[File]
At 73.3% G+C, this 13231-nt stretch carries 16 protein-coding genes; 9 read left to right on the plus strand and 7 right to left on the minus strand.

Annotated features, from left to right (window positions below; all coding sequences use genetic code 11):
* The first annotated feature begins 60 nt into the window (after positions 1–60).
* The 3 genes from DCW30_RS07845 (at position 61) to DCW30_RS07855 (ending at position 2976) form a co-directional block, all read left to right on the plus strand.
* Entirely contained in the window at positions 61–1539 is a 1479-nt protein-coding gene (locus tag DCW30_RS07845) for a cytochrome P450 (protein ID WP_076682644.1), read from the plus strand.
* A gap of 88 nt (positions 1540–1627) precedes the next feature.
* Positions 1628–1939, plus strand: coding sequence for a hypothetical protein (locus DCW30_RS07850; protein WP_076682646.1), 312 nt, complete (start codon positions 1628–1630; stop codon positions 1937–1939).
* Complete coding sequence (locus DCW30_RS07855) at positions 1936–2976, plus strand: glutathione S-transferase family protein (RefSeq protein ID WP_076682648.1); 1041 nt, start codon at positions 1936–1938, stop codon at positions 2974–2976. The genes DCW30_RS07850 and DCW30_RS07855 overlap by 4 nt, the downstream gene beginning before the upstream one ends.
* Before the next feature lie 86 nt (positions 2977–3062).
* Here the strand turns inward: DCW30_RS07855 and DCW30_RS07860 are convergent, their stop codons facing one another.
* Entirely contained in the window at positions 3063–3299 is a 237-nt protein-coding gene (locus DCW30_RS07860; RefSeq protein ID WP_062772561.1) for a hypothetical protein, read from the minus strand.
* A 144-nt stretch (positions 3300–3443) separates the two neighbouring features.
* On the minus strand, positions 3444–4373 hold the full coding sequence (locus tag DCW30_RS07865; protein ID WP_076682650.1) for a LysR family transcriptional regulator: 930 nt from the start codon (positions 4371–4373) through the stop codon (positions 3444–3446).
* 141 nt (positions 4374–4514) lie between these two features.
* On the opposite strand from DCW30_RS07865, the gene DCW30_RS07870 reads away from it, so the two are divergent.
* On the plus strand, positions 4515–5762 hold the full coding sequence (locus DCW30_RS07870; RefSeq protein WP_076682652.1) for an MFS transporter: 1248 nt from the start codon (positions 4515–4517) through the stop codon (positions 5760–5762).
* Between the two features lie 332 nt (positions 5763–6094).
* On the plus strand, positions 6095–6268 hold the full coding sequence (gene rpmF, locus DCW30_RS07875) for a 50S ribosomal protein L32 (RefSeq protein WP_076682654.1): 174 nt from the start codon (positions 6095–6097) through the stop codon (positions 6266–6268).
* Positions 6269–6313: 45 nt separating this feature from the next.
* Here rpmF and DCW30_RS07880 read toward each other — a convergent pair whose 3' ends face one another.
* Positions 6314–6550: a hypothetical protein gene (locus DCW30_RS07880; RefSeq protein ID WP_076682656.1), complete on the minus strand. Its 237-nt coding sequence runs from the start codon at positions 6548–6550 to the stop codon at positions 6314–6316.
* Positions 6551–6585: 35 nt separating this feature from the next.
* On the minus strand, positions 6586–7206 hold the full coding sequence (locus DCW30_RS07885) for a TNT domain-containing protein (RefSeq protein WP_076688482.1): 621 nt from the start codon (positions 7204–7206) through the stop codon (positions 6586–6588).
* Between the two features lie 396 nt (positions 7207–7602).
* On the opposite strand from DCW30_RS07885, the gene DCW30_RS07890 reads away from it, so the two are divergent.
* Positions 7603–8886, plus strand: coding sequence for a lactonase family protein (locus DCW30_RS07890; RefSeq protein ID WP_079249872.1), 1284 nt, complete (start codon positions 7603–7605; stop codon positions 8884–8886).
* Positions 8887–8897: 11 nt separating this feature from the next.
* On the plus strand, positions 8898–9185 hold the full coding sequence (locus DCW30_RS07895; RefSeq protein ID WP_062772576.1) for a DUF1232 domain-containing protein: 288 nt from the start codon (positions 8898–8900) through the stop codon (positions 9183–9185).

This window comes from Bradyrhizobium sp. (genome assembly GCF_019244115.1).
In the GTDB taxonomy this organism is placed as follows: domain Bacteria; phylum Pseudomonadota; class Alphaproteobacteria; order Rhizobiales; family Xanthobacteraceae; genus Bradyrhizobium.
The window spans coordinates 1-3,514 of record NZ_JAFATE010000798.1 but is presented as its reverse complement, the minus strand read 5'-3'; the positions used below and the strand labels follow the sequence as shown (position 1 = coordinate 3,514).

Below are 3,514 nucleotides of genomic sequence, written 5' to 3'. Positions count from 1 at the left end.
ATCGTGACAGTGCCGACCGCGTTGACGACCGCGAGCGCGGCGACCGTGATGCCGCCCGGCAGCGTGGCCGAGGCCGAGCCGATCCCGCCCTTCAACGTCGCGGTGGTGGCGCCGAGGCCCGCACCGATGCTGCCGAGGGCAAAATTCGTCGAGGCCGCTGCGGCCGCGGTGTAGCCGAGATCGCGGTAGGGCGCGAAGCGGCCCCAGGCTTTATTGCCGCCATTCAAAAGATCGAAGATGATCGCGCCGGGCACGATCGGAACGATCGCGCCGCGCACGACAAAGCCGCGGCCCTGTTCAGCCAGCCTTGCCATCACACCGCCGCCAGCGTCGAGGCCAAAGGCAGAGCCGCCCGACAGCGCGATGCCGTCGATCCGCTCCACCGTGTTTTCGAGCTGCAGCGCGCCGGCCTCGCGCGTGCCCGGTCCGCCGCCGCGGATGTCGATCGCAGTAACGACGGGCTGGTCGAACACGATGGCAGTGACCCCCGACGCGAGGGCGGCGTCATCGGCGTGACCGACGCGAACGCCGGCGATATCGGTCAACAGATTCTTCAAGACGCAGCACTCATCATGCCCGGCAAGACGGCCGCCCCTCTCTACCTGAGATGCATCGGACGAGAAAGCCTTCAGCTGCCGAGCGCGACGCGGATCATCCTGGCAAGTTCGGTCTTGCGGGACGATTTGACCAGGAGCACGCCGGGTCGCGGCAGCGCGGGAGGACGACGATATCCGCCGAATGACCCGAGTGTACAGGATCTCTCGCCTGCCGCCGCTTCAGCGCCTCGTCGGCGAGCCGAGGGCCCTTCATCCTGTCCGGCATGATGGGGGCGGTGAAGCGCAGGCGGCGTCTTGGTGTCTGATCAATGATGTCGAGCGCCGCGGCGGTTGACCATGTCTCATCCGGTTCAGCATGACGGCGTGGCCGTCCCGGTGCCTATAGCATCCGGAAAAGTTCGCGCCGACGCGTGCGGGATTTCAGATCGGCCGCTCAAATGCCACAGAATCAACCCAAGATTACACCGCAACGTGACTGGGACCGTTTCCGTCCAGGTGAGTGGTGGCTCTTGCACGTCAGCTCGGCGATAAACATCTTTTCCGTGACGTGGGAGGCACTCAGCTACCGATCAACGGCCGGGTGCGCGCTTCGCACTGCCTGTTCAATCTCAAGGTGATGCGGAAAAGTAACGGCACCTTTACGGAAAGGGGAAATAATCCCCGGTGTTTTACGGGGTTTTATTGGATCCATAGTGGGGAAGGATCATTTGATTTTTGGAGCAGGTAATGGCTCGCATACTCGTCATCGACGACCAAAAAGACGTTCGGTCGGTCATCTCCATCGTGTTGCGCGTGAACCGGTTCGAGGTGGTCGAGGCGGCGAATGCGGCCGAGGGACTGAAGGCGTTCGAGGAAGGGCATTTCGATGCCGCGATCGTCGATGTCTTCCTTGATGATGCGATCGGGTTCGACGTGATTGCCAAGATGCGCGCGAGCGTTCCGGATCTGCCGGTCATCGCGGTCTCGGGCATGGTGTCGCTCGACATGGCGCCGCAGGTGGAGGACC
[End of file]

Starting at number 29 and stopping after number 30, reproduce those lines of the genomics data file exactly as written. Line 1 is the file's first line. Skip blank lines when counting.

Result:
This window comes from Bradyrhizobium sp. (genome assembly GCF_019244115.1).
In the GTDB taxonomy this organism is placed as follows: domain Bacteria; phylum Pseudomonadota; class Alphaproteobacteria; order Rhizobiales; family Xanthobacteraceae; genus Bradyrhizobium.